4 found
  1.  17
    Look for injustice and you’ll probably find it: a commentary on Harcourt’s ‘epistemic injustice, children and mental illness’.Brent Michael Kious - 2021 - Journal of Medical Ethics 47 (11):736-737.
    In ‘Epistemic injustice, children and mental Illness,’1 Edward Harcourt uses Miranda Fricker’s concept of testimonial injustice 2 to make sense of claims, from mental health service users, that clinicians do not listen to them. Being listened to matters. It is a sign of respect as a person and associated with better clinical outcomes. TI involves suffering an unfair credibility deficit because of prejudice, so seems like a promising way of understanding service users’ complaints. Harcourt quickly concludes, however, that it is (...)
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  2.  24
    Respect for autonomy: deciding what is good for oneself.Brent Michael Kious - 2016 - Journal of Medical Ethics 42 (12):769-775.
    Paternalistic interference in autonomous decisions is typically impermissible. This has several explanations, among which is a view I call theagent-constitution of the good: that the autonomous agent not onlyknowswhat is best for herself, butdetermineswhat is best for herself through her desires, goals and so on (heraims). For instance, it might seem that if an autonomous person does choose not to take insulin for her diabetes, then not only is it inappropriate to force treatment upon her, it is also not in (...)
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    Dispelling a few false-positives: A reply to MacGregor and McNamee on doping.Brent Michael Kious - 2011 - Theoretical Medicine and Bioethics 32 (3):195-200.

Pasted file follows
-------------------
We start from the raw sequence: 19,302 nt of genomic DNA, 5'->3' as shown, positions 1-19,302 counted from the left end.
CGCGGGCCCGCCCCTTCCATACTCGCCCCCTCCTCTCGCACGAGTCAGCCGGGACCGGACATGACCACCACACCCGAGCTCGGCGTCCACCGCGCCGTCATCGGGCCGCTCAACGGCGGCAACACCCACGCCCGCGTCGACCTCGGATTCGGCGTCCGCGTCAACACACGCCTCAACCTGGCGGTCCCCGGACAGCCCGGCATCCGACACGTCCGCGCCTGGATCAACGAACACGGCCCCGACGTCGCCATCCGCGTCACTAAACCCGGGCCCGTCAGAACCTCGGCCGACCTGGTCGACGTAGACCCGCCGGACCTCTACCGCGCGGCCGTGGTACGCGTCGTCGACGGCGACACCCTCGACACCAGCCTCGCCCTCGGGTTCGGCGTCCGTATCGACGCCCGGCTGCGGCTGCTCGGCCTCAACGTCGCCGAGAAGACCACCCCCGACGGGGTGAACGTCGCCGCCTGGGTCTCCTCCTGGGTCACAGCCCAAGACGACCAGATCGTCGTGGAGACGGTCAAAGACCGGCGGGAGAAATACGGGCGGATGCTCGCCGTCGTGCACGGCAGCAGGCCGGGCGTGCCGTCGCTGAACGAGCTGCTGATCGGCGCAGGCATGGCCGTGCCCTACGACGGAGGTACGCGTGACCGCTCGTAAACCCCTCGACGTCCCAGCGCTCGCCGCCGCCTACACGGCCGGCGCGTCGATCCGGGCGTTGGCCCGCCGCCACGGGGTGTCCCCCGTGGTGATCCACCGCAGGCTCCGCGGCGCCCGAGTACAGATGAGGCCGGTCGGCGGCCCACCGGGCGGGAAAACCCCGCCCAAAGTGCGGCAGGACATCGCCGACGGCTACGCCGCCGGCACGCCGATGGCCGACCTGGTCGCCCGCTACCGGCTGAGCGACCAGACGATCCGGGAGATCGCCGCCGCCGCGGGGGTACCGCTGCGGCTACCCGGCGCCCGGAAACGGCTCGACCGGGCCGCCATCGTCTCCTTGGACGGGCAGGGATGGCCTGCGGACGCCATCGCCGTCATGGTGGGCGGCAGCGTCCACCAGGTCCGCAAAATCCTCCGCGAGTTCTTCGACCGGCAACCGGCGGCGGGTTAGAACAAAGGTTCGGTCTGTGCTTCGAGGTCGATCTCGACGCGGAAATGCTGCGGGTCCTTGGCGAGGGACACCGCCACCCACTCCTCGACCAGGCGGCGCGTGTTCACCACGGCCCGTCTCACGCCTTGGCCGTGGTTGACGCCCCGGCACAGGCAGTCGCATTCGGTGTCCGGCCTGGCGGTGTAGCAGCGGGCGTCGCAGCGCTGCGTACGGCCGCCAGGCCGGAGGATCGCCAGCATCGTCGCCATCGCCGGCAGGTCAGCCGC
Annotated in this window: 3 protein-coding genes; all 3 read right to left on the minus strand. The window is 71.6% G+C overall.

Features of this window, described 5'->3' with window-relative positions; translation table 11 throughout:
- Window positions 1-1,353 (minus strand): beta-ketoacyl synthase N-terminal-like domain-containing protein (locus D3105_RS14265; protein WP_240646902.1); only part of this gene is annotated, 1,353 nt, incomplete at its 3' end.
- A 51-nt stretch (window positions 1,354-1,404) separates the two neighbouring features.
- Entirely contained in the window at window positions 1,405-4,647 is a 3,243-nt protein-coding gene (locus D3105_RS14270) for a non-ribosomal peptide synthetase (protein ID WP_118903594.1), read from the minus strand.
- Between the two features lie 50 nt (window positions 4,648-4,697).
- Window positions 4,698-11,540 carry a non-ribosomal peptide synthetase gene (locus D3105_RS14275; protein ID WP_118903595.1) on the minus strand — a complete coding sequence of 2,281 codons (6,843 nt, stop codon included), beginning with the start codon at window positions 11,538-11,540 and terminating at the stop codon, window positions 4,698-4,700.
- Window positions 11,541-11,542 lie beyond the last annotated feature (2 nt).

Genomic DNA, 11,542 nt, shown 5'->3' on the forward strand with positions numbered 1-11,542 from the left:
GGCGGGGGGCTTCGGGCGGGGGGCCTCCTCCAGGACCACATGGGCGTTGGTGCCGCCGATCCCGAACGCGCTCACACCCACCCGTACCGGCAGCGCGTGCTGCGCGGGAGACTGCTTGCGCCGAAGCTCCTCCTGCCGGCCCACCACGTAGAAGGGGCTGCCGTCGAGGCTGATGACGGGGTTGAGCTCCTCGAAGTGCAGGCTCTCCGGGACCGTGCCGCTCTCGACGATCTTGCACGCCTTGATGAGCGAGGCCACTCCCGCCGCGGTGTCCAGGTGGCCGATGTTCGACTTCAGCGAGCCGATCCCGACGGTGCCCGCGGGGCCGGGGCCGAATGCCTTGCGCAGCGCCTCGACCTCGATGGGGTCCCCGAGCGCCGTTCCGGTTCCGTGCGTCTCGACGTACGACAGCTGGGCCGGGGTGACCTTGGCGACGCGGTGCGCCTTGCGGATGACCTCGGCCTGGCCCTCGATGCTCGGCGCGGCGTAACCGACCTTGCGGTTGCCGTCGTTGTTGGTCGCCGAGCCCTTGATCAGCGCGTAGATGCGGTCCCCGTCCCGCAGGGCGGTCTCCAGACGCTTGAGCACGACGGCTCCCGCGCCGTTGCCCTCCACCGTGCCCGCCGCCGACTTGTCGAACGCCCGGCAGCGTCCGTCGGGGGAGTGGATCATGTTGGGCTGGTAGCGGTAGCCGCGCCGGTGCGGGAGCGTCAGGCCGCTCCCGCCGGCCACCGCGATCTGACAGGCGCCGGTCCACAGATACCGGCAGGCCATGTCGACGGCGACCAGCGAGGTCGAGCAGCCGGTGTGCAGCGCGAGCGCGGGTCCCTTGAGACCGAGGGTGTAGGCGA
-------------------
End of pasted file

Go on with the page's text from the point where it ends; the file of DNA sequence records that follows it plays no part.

McGregor and MacNamee recently, in this journal, offered several criticisms of an earlier article in which I attempted to refute a number of arguments for the claim that doping in sports is morally wrong. Their criticisms are numerous, but focus on four domains. First, they sketch a view on which the risk profiles of different sports may make doping permissible in some and impermissible in others. Second, they suggest that my criticisms of safety-based arguments assume that doping opponents are bent (...)
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    Suffering and the dilemmas of pediatric care: a response to Tyler Tate.Brent Michael Kious - 2023 - Theoretical Medicine and Bioethics 44 (3):249-258.
    In a recent article, Tyler Tate argues that the suffering of children — especially children with severe cognitive impairments — should be regarded as the antithesis of flourishing, where flourishing is relative to one’s individual characteristics and essentially involves receiving care from others. Although initially persuasive, Tate’s theory is ambiguous in several ways, leading to significant conceptual problems. By identifying flourishing with receiving care, Tate raises questions about the importance of care that he does not address, giving rise to a (...)
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